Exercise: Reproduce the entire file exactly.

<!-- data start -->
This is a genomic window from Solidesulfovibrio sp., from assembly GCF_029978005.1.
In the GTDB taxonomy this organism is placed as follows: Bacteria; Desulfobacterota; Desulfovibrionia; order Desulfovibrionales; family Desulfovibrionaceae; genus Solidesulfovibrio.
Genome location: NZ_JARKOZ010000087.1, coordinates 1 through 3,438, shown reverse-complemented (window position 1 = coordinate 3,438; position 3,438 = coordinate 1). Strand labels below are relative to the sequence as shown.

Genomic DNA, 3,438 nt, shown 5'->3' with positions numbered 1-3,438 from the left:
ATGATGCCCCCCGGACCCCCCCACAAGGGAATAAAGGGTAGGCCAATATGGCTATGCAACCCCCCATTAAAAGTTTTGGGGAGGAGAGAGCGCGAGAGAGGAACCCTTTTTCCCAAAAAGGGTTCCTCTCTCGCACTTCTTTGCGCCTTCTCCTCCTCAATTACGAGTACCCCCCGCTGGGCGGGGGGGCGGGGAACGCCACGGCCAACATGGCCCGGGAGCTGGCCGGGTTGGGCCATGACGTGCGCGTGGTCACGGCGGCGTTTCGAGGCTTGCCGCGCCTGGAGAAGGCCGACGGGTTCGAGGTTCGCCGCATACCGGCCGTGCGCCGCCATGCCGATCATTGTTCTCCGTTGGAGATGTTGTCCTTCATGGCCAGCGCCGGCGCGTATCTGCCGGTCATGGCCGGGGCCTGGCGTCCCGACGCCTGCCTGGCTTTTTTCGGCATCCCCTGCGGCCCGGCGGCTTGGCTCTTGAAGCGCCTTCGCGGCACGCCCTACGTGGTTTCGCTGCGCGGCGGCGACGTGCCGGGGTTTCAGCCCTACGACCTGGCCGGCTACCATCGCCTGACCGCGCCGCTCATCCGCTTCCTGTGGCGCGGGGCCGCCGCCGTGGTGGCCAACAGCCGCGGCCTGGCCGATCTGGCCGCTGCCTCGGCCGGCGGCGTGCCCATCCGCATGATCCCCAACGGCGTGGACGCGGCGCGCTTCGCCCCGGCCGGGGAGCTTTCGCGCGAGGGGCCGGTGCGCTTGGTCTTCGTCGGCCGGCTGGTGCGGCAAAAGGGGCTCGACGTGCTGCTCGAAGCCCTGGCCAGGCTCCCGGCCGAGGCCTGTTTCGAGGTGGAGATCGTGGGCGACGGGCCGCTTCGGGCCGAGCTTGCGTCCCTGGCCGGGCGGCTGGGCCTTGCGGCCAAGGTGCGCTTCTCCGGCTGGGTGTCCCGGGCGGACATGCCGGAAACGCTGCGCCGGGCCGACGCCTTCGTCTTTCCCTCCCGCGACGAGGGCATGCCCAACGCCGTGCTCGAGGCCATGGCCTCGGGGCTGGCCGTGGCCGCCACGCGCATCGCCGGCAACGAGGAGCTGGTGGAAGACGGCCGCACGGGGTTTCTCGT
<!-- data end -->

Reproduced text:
This is a genomic window from Solidesulfovibrio sp., from assembly GCF_029978005.1.
In the GTDB taxonomy this organism is placed as follows: Bacteria; Desulfobacterota; Desulfovibrionia; order Desulfovibrionales; family Desulfovibrionaceae; genus Solidesulfovibrio.
Genome location: NZ_JARKOZ010000087.1, coordinates 1 through 3,438, shown reverse-complemented (window position 1 = coordinate 3,438; position 3,438 = coordinate 1). Strand labels below are relative to the sequence as shown.

Genomic DNA, 3,438 nt, shown 5'->3' with positions numbered 1-3,438 from the left:
ATGATGCCCCCCGGACCCCCCCACAAGGGAATAAAGGGTAGGCCAATATGGCTATGCAACCCCCCATTAAAAGTTTTGGGGAGGAGAGAGCGCGAGAGAGGAACCCTTTTTCCCAAAAAGGGTTCCTCTCTCGCACTTCTTTGCGCCTTCTCCTCCTCAATTACGAGTACCCCCCGCTGGGCGGGGGGGCGGGGAACGCCACGGCCAACATGGCCCGGGAGCTGGCCGGGTTGGGCCATGACGTGCGCGTGGTCACGGCGGCGTTTCGAGGCTTGCCGCGCCTGGAGAAGGCCGACGGGTTCGAGGTTCGCCGCATACCGGCCGTGCGCCGCCATGCCGATCATTGTTCTCCGTTGGAGATGTTGTCCTTCATGGCCAGCGCCGGCGCGTATCTGCCGGTCATGGCCGGGGCCTGGCGTCCCGACGCCTGCCTGGCTTTTTTCGGCATCCCCTGCGGCCCGGCGGCTTGGCTCTTGAAGCGCCTTCGCGGCACGCCCTACGTGGTTTCGCTGCGCGGCGGCGACGTGCCGGGGTTTCAGCCCTACGACCTGGCCGGCTACCATCGCCTGACCGCGCCGCTCATCCGCTTCCTGTGGCGCGGGGCCGCCGCCGTGGTGGCCAACAGCCGCGGCCTGGCCGATCTGGCCGCTGCCTCGGCCGGCGGCGTGCCCATCCGCATGATCCCCAACGGCGTGGACGCGGCGCGCTTCGCCCCGGCCGGGGAGCTTTCGCGCGAGGGGCCGGTGCGCTTGGTCTTCGTCGGCCGGCTGGTGCGGCAAAAGGGGCTCGACGTGCTGCTCGAAGCCCTGGCCAGGCTCCCGGCCGAGGCCTGTTTCGAGGTGGAGATCGTGGGCGACGGGCCGCTTCGGGCCGAGCTTGCGTCCCTGGCCGGGCGGCTGGGCCTTGCGGCCAAGGTGCGCTTCTCCGGCTGGGTGTCCCGGGCGGACATGCCGGAAACGCTGCGCCGGGCCGACGCCTTCGTCTTTCCCTCCCGCGACGAGGGCATGCCCAACGCCGTGCTCGAGGCCATGGCCTCGGGGCTGGCCGTGGCCGCCACGCGCATCGCCGGCAACGAGGAGCTGGTGGAAGACGGCCGCACGGGGTTTCTCGT